Behind Pucovski, his Victorian opening partner has been equally impressive so far in 2020/21. He has the game to step in and replace David Warner, while his small experience at test level may weigh in his favour. Due to numerous injuries plaguing openers, only Shaun Marsh could be considered another opening option, unless Australia want to turn Matt Wade into a makeshift opener (which could go disastrously wrong).

Barring concussion fears, Pucovski deserves to receive his baggy green (ICC)

2. Joe Burns

Burns can consider himself incredibly fortunate. If Warner was fit, Burns should have been forced out by Pucovski’s hot start to the summer. Just a couple of years ago Matt Renshaw, a younger and more enticing long-term option, was dropped from the test side due to a lean Sheffield Shield run to start the season. If Renshaw was treated that way, selectors would’ve had to have followed suit for the older Burns. But, Warner’s groin injury means Burns should get the first chance to solidify his spot before Warner comes back in.

3. Marnus Labuschagne

A no-brainer here. Despite an up-and-down start to the summer, Labuschagne is the emerging golden child of Australian test cricket. His breakthrough summer last year was incredible; now, he has the intense challenge of replicating such a feat against the best all-round bowling attack in world cricket. If Marnus can handle Bumrah and Sharma as well as negating Ashwin and Jadeja, he can confirm he really is a class above most other test batsmen.

4. Steve Smith

Smith’s hot ODI form is hopefully a sign of things to come in this test series. Despite struggling against Neil Wagner last summer, Smith has come out firing in 2020/21. His two centuries in the one-day series showed his ability to shift tempos when required, while also proving how well he handles India’s bowling line-up. If Smith has ‘found his hands’ for good this summer, watch out India.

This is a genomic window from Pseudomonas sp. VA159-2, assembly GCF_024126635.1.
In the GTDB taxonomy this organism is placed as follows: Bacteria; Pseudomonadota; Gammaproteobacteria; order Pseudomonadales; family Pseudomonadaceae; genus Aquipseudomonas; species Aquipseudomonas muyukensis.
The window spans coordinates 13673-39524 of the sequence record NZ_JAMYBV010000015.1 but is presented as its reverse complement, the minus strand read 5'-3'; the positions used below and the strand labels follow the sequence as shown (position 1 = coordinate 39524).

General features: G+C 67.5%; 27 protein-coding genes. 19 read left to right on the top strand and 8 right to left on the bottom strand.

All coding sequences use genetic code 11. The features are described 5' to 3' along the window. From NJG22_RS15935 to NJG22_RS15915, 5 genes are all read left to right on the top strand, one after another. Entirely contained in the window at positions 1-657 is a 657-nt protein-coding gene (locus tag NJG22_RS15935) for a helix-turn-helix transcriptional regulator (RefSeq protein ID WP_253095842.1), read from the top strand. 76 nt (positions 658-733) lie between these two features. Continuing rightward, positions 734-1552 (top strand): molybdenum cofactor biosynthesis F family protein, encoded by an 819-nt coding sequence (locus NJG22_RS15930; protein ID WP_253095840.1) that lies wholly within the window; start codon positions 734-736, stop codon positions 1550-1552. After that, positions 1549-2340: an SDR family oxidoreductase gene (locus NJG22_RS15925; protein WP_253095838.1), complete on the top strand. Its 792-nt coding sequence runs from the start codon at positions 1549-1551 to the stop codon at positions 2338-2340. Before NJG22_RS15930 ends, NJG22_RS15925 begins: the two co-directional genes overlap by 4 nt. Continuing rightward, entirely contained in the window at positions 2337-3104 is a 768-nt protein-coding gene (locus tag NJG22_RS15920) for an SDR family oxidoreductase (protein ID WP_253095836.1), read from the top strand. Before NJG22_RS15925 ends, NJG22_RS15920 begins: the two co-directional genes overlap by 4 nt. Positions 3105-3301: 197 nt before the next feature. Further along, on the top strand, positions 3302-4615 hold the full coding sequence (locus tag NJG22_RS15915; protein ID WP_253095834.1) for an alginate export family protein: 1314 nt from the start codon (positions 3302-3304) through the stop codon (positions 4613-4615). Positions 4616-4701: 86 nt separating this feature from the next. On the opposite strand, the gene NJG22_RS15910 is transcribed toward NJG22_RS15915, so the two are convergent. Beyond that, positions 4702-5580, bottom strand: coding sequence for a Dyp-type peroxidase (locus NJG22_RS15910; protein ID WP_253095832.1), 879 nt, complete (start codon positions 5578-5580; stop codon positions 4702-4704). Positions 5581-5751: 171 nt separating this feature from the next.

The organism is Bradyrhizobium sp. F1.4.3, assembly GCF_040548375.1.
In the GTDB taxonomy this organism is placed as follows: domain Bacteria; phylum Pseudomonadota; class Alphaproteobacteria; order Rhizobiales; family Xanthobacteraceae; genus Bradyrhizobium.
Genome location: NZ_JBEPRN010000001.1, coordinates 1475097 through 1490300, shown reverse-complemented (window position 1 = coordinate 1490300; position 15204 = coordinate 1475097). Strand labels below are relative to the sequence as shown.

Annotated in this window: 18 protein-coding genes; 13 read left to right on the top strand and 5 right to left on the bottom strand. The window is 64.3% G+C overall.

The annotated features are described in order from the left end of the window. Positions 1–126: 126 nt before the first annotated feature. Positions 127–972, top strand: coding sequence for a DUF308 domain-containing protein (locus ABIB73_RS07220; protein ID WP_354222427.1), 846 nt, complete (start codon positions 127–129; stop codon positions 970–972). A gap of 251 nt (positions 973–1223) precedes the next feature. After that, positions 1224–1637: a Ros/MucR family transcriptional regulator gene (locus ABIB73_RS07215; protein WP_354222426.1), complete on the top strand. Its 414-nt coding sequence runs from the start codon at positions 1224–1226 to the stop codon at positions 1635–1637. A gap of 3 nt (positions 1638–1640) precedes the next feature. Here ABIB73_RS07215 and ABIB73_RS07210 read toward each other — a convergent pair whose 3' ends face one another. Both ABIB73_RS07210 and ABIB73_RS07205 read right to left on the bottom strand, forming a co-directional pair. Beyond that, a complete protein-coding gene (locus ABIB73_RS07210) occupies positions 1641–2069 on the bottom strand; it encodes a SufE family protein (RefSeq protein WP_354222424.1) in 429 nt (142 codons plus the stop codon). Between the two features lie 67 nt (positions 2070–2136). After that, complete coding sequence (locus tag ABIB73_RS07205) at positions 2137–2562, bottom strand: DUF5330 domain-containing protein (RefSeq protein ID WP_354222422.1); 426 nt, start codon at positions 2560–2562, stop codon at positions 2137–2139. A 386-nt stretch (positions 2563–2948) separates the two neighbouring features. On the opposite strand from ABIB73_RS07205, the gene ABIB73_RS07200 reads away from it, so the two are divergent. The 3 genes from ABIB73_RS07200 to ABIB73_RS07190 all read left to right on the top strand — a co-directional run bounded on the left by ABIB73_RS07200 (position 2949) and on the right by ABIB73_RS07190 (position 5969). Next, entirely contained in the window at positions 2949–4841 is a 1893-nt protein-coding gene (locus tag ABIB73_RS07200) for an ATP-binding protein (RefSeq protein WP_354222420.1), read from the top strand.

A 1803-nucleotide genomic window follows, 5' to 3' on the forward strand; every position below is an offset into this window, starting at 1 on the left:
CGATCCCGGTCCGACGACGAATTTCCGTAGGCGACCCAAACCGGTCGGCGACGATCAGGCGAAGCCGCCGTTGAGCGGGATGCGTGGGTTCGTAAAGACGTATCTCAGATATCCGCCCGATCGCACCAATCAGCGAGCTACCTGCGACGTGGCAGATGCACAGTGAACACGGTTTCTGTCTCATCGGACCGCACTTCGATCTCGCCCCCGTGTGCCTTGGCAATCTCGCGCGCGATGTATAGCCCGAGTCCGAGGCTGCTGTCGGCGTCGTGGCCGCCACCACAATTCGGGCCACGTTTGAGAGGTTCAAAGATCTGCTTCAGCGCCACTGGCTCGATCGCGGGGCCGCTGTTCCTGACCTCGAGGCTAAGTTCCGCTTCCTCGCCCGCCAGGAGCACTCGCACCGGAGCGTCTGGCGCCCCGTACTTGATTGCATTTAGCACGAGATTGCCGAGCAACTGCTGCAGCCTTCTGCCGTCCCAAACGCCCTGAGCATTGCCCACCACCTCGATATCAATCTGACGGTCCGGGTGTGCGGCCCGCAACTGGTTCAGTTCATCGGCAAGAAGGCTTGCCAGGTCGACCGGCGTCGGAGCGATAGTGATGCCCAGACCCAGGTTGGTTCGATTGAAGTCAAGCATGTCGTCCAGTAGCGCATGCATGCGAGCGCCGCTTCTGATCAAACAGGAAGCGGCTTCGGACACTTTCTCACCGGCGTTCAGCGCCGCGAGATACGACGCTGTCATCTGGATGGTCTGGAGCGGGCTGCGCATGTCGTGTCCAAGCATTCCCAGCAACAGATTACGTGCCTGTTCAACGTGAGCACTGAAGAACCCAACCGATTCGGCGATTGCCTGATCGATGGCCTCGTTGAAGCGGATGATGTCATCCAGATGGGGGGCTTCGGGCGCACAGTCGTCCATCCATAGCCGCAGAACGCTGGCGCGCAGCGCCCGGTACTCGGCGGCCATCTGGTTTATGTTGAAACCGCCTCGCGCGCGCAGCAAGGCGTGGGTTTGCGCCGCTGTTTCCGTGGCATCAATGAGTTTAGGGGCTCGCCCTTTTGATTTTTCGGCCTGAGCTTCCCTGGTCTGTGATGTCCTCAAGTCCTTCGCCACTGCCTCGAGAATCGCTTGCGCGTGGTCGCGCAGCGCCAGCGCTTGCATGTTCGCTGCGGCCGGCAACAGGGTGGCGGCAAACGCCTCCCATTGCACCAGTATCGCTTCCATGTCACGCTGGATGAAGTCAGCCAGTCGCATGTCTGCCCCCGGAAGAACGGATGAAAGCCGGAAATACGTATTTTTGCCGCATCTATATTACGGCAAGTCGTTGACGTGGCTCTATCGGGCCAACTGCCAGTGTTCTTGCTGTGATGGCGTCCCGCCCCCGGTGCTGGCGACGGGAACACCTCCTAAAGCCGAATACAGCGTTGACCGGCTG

5. Travis Head

Last summer gave Head the impetus to jump above Matt Wade in the middle-order power rankings. After some solid half-centuries early in the series, Head reached his potential in the Boxing Day test with a superb century. He has already been handed some leadership opportunities which could perhaps be a signal of things to come for the mature South Australian. With the competition for batting spots heating up, Head must fire early to keep his place ahead of Wade.

6. Cameron Green

Up until last week Green was probably going to be unfortunate to miss due to Wade’s track record. But his excelling past 18 months in the Sheffield Shield, coupled with his unbeaten ton against India last week for Australia A, means he should be given a chance at test level.

He’s made plenty of Shield runs – is Cam Green’s time now? (Image by Jono Searle/ AAP)